Title: Evidence supporting extracorporeal shock wave therapy for acute and chronic soft tissue wounds
Authors: Vlado Antonic, Rainer Mittermayr, Wolfgang Schaden, Alexander Stojadinovic
This study focuses on the benefits of extracorporeal shockwave therapy (ESWT) in the treatment of acute and chronic soft tissue wounds. Soft tissue wound healing is a complex process involving various biological signals and pathways. However, certain factors like age and comorbidities can lead to delayed or disturbed wound healing.
Chronic wounds, which encompass a range of musculoskeletal conditions, require a multidisciplinary approach for effective management. Traditional treatment options often yield inconsistent outcomes, leading to significant burdens on patients, families, healthcare systems, and society as a whole. Therefore, the development of an effective and cost-efficient method to improve wound healing is crucial.
ESWT, utilizing mechanotransduction, has shown promise as a therapeutic intervention. It stimulates biological pathways such as neovascularization and tissue regeneration, leading to improved healing in the targeted area. Published data indicate that ESWT is safe, reliable, cost-effective, and clinically effective for soft tissue indications.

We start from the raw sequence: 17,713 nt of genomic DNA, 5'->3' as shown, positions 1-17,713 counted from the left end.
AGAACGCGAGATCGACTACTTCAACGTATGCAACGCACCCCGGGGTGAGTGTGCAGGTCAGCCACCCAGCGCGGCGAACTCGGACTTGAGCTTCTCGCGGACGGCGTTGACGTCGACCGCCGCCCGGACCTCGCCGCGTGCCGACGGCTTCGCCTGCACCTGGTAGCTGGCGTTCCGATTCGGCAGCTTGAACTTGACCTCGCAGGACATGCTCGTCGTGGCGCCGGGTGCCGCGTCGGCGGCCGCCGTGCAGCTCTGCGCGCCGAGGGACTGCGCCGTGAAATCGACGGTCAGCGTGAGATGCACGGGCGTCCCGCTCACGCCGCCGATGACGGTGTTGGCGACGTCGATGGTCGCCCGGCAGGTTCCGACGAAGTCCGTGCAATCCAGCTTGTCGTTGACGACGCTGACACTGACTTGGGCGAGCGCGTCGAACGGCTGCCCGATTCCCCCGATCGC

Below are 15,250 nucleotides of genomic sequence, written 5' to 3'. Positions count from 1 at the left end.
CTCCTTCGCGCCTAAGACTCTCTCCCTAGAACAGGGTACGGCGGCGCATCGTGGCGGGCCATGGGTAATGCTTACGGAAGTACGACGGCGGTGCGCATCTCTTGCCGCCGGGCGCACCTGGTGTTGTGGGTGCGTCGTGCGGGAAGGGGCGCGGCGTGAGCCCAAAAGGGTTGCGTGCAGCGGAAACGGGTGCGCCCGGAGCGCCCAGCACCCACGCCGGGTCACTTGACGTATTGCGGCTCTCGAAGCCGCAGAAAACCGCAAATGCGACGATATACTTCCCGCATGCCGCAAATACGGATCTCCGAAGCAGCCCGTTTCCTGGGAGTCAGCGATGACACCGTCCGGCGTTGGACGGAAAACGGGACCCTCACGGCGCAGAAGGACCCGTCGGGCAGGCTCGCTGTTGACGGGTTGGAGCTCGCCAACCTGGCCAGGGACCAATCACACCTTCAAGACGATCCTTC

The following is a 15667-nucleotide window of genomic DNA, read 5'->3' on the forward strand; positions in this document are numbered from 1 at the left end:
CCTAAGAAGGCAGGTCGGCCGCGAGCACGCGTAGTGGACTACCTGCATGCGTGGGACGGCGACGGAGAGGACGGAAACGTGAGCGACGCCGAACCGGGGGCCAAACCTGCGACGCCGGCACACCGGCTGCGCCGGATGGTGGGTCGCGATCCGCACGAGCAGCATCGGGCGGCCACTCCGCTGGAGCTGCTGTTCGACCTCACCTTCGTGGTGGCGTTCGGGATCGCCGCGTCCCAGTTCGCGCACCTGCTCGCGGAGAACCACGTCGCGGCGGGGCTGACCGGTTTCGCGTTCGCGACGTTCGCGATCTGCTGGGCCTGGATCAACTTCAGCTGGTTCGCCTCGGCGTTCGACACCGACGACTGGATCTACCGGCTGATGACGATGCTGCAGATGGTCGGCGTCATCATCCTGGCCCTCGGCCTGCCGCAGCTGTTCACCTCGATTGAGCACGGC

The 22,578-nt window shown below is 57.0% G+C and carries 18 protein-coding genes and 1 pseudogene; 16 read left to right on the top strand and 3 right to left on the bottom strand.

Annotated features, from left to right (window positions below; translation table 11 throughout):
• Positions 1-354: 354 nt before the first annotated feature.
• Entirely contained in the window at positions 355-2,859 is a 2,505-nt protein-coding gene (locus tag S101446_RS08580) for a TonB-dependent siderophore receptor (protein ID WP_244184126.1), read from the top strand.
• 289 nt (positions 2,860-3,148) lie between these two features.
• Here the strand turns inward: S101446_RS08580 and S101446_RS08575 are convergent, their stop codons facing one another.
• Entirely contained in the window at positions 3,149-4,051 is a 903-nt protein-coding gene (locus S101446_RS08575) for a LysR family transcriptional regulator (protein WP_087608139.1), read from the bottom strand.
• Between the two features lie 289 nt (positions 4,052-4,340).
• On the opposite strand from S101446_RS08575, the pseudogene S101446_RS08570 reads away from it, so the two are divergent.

Although the exact biological effects of ESWT on human cells are still being explored, it is recognized as a valuable treatment modality. Ongoing research aims to further understand its mechanisms and potential applications. In the context of acute and chronic soft tissue wounds, ESWT has demonstrated positive results and holds promise for enhanced healing outcomes.
This review provides a comprehensive overview of shockwave therapy and highlights its role in the treatment of soft tissue wounds. By shedding light on the benefits of ESWT, it emphasizes the potential for improving wound healing and reducing associated costs.
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